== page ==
Updated on 2022/01/24

写真a

 
CHEN, Jieting
 
Affiliation
Faculty of Commerce, Institute for Business and Finance
Job title
Assistant Professor(without tenure)

Concurrent Post

  • Faculty of Commerce   Graduate School of Business and Finance

Research Experience

  •  
     
     

    早稲田大学

 

Specific Research

  • Dissecting Anomalies under a Time-Varying Risk-Return Relationship

    2020  

     View Summary

    Based on a non-linear asset-pricing theory, we assume a stochastic investment opportunity set and both risk premium and risk loadings follow the first-order Markov process. Therefore, a theoretical time-varying factor model, which allows both risk premium and risk loadings vary through time, is obtained. We then adopt individual stock data from China and US to investigate the regime-dependent risk premium and correspondingly time-varying betas. We identify the states for each market and illustrate the dynamic risk patterns across the two markets.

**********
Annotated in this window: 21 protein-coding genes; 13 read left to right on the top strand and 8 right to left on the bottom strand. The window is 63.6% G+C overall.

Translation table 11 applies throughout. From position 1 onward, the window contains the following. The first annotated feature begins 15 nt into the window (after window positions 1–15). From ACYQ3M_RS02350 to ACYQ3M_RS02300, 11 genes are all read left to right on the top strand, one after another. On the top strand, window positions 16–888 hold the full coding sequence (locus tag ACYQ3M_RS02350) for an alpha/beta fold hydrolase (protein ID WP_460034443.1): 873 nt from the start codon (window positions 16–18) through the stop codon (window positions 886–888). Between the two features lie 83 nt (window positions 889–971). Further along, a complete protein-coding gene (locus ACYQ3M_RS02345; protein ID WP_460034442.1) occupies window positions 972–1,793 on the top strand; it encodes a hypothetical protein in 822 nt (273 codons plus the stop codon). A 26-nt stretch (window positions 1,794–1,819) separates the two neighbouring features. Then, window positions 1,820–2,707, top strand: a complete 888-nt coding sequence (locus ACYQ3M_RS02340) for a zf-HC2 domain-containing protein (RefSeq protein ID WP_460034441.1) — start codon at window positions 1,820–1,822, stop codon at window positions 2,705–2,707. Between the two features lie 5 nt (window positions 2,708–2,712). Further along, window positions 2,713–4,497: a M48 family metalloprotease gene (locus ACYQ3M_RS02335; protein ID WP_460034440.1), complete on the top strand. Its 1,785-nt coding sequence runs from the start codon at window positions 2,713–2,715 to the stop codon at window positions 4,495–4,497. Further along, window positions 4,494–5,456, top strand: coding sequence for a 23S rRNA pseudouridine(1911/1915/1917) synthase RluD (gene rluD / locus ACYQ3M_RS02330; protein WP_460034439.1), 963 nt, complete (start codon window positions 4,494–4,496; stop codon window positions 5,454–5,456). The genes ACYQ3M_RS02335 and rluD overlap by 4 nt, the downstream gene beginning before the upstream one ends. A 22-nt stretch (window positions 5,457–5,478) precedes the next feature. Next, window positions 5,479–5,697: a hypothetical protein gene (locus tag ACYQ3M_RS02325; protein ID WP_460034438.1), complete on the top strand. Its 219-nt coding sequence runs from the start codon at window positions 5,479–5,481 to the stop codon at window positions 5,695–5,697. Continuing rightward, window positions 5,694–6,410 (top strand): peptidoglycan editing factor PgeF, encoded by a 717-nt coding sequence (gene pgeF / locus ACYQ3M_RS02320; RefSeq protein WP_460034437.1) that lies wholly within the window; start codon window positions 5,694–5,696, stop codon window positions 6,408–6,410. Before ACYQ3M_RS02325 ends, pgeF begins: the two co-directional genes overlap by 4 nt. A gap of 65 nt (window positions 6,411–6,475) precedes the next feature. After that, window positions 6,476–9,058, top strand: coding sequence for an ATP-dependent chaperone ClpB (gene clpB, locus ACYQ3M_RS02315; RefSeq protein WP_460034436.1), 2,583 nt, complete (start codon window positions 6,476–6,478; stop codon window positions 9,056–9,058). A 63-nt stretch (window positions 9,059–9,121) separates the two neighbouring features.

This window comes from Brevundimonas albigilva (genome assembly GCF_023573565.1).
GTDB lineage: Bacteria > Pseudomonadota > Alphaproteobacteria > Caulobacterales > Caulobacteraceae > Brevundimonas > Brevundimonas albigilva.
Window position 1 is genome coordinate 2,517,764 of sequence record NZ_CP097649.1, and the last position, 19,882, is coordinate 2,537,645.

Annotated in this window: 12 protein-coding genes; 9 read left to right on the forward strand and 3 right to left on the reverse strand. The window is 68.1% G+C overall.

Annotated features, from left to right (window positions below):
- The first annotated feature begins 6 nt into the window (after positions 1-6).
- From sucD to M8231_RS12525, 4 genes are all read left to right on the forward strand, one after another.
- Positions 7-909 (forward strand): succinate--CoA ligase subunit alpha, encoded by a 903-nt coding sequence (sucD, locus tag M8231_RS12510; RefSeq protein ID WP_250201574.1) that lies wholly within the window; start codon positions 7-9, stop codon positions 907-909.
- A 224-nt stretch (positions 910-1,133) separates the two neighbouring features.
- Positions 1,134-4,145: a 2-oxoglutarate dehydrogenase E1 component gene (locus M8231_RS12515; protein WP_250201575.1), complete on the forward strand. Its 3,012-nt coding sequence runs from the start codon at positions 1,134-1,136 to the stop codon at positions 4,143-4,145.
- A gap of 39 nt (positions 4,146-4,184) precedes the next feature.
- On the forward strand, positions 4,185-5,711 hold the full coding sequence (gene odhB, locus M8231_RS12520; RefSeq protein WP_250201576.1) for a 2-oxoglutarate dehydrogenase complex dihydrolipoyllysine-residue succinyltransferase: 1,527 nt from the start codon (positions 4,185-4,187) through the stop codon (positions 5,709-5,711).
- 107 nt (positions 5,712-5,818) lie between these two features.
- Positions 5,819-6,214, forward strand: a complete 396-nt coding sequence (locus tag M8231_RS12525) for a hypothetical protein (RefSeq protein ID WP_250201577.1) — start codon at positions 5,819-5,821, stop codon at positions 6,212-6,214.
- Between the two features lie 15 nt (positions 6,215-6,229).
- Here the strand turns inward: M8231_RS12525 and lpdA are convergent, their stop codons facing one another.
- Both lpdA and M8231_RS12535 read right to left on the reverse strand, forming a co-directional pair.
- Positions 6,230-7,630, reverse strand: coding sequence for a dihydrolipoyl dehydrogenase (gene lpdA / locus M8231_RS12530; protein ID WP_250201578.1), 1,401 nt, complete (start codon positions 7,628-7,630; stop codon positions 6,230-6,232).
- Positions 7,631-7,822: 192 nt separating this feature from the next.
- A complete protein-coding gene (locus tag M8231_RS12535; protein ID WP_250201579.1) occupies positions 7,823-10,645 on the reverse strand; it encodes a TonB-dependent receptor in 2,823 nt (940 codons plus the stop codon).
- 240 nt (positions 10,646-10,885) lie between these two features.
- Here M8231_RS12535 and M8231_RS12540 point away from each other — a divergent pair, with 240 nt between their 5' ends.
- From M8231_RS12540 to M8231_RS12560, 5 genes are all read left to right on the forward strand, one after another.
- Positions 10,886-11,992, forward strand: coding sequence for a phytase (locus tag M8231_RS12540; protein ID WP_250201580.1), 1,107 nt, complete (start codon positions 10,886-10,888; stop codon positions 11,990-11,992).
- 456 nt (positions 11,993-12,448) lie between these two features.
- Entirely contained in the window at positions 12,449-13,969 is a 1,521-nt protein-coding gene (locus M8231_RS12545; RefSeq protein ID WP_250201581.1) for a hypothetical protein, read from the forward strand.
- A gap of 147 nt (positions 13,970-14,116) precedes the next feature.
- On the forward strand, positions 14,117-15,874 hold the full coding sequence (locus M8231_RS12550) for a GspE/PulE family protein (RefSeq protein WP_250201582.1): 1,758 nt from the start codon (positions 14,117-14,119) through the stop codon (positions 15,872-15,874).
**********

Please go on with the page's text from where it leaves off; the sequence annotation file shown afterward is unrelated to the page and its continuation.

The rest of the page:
• Anomalies and A Time-Varying Risk-Return Relationship

    2018  

     View Summary

    I propose a Markov regime-switching asset-pricing model and investigate the asymmetric risk-return relationship under different regimes for the Chinese stock market. It is found that the Chinese stock market has two significant regimes: a persistent bear market and a bull market. In regime 1, the risk premiums on common risk factors were relatively higher and consistent with the hypothesis that investors require more compensation for taking the same amount of risks in a bear regime when there is a higher risk-aversion level. Moreover, return dispersions among the Fama–French 25 portfolios can be captured by the beta patterns from our proposed Markov regime-switching Fama–French three-factor model, implying that a positive risk-return relationship holds in regime 1. On the contrary, in regime 2, when lower risk premiums could be observed, portfolios with a big size or low book-to-market ratio undertook higher risk loadings, implying that the stocks that used to be known as “good” stocks were much riskier in a bull market. Thus, a risk-return relationship followed other patterns in this period.

 

Syllabus